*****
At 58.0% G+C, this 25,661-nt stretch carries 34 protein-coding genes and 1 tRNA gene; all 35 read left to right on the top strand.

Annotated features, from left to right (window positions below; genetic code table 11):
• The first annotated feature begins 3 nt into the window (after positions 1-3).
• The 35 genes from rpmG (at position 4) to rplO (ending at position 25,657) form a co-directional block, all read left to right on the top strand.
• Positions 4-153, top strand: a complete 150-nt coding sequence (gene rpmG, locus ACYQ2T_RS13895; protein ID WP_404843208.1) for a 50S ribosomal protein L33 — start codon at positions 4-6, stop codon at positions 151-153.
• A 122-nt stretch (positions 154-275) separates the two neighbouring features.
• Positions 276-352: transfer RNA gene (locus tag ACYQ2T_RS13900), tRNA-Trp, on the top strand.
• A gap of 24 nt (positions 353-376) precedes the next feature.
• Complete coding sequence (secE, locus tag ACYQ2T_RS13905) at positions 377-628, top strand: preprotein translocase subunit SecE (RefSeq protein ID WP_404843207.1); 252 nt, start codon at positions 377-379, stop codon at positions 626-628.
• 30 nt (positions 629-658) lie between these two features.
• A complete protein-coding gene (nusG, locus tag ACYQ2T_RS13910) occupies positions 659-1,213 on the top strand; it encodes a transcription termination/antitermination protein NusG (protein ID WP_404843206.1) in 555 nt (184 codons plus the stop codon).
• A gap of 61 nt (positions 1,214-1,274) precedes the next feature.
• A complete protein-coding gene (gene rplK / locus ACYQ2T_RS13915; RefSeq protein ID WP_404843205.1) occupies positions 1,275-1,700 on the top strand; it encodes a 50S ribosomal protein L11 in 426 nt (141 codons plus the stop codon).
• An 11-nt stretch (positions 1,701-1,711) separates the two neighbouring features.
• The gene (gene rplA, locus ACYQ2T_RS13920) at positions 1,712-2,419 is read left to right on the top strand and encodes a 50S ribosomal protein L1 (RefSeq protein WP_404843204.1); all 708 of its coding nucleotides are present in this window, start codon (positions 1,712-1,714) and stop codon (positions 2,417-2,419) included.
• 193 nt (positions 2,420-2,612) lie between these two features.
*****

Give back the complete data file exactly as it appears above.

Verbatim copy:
At 58.0% G+C, this 25,661-nt stretch carries 34 protein-coding genes and 1 tRNA gene; all 35 read left to right on the top strand.

Annotated features, from left to right (window positions below; genetic code table 11):
• The first annotated feature begins 3 nt into the window (after positions 1-3).
• The 35 genes from rpmG (at position 4) to rplO (ending at position 25,657) form a co-directional block, all read left to right on the top strand.
• Positions 4-153, top strand: a complete 150-nt coding sequence (gene rpmG, locus ACYQ2T_RS13895; protein ID WP_404843208.1) for a 50S ribosomal protein L33 — start codon at positions 4-6, stop codon at positions 151-153.
• A 122-nt stretch (positions 154-275) separates the two neighbouring features.
• Positions 276-352: transfer RNA gene (locus tag ACYQ2T_RS13900), tRNA-Trp, on the top strand.
• A gap of 24 nt (positions 353-376) precedes the next feature.
• Complete coding sequence (secE, locus tag ACYQ2T_RS13905) at positions 377-628, top strand: preprotein translocase subunit SecE (RefSeq protein ID WP_404843207.1); 252 nt, start codon at positions 377-379, stop codon at positions 626-628.
• 30 nt (positions 629-658) lie between these two features.
• A complete protein-coding gene (nusG, locus tag ACYQ2T_RS13910) occupies positions 659-1,213 on the top strand; it encodes a transcription termination/antitermination protein NusG (protein ID WP_404843206.1) in 555 nt (184 codons plus the stop codon).
• A gap of 61 nt (positions 1,214-1,274) precedes the next feature.
• A complete protein-coding gene (gene rplK / locus ACYQ2T_RS13915; RefSeq protein ID WP_404843205.1) occupies positions 1,275-1,700 on the top strand; it encodes a 50S ribosomal protein L11 in 426 nt (141 codons plus the stop codon).
• An 11-nt stretch (positions 1,701-1,711) separates the two neighbouring features.
• The gene (gene rplA, locus ACYQ2T_RS13920) at positions 1,712-2,419 is read left to right on the top strand and encodes a 50S ribosomal protein L1 (RefSeq protein WP_404843204.1); all 708 of its coding nucleotides are present in this window, start codon (positions 1,712-1,714) and stop codon (positions 2,417-2,419) included.
• 193 nt (positions 2,420-2,612) lie between these two features.